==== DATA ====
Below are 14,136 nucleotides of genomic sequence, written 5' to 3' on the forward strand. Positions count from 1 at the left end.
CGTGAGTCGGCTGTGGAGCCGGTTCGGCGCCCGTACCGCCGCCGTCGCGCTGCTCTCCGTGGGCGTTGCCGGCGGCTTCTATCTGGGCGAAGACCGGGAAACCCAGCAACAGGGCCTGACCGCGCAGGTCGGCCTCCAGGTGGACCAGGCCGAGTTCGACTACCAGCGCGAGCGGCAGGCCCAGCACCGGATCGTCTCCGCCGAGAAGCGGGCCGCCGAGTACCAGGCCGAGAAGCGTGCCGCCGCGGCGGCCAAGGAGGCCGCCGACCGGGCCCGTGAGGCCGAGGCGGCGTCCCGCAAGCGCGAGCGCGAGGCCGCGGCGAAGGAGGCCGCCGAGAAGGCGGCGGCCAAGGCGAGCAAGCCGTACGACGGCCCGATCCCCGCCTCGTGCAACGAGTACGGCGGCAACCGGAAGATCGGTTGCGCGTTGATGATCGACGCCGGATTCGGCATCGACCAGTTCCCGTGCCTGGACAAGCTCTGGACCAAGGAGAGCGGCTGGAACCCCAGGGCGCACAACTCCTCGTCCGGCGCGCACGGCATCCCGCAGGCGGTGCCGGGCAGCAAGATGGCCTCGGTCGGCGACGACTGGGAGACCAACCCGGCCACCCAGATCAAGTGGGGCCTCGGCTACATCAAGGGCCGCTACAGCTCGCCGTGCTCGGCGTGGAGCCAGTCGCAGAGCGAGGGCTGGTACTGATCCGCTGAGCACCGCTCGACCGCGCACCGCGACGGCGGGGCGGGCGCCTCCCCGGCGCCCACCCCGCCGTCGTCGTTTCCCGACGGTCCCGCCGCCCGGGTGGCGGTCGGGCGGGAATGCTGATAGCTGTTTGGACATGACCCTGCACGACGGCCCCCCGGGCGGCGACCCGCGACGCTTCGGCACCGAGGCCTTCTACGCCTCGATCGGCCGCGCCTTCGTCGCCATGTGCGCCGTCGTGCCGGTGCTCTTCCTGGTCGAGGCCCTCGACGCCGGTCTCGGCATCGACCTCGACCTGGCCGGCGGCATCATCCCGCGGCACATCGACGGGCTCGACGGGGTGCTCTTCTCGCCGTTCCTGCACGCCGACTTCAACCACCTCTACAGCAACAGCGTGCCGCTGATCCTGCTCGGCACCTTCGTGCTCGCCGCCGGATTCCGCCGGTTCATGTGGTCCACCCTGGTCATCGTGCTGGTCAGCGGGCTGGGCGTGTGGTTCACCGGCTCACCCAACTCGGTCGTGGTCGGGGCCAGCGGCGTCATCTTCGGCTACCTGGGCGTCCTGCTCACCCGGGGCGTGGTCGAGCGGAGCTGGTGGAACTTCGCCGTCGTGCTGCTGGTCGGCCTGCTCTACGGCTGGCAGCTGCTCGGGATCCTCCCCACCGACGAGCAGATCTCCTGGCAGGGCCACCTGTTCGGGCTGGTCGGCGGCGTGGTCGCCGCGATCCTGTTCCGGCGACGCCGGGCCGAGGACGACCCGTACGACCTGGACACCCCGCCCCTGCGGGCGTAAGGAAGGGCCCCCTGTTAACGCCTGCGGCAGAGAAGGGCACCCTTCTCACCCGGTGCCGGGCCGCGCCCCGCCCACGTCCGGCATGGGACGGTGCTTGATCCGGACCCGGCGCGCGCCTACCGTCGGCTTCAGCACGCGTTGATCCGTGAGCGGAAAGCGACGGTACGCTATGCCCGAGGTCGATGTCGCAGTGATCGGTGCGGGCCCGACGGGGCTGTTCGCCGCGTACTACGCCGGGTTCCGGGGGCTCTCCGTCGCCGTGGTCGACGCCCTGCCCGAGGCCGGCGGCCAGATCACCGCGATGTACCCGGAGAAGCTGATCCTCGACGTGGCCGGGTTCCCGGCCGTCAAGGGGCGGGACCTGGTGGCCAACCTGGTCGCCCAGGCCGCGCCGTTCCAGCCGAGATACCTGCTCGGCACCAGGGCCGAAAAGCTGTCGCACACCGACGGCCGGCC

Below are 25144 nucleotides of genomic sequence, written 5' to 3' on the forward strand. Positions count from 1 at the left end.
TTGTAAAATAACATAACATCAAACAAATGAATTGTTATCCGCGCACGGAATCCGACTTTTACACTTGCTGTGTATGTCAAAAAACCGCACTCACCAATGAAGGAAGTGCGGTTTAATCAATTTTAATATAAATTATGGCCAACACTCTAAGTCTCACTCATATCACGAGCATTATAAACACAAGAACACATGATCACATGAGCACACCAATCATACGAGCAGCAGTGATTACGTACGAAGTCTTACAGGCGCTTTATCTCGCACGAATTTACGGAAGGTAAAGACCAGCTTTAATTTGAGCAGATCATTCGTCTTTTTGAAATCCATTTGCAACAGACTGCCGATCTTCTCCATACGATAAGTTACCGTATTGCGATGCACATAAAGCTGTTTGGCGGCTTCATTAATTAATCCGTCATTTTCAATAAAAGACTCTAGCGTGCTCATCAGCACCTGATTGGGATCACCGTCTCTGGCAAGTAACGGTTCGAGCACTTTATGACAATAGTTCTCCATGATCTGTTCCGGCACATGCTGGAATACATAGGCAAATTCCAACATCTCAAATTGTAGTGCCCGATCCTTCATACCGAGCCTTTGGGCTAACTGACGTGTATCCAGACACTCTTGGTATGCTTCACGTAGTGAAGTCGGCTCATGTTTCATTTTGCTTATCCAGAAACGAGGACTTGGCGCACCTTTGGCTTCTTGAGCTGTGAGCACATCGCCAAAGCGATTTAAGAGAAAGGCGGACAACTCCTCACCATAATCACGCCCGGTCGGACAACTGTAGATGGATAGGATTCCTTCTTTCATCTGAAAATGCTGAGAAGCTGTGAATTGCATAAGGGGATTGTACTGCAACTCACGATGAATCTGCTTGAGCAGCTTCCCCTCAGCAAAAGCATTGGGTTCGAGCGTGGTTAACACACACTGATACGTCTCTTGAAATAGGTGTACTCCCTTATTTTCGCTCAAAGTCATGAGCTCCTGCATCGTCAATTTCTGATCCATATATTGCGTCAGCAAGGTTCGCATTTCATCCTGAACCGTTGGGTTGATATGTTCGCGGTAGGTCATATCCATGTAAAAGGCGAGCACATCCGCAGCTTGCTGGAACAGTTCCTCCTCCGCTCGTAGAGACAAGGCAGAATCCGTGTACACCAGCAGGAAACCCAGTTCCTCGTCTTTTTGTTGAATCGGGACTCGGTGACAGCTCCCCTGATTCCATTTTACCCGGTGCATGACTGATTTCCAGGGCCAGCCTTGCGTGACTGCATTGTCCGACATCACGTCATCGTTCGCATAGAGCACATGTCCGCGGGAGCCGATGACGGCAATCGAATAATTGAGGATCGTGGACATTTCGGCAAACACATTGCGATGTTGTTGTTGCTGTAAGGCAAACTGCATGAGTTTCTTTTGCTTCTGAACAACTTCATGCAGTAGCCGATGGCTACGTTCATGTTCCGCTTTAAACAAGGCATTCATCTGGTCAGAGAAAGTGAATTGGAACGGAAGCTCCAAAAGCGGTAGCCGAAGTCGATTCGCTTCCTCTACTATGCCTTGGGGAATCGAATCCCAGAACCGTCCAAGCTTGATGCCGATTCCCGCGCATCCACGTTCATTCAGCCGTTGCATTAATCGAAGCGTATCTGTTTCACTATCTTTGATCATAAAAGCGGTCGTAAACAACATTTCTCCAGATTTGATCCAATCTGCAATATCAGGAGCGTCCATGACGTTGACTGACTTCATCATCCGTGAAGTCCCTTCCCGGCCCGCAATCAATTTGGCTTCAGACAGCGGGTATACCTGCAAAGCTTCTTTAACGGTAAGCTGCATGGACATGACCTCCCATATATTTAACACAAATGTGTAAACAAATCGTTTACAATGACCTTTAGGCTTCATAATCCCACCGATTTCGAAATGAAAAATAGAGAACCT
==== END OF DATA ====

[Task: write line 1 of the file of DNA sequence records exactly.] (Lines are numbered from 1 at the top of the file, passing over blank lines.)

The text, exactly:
Below are 14,136 nucleotides of genomic sequence, written 5' to 3' on the forward strand. Positions count from 1 at the left end.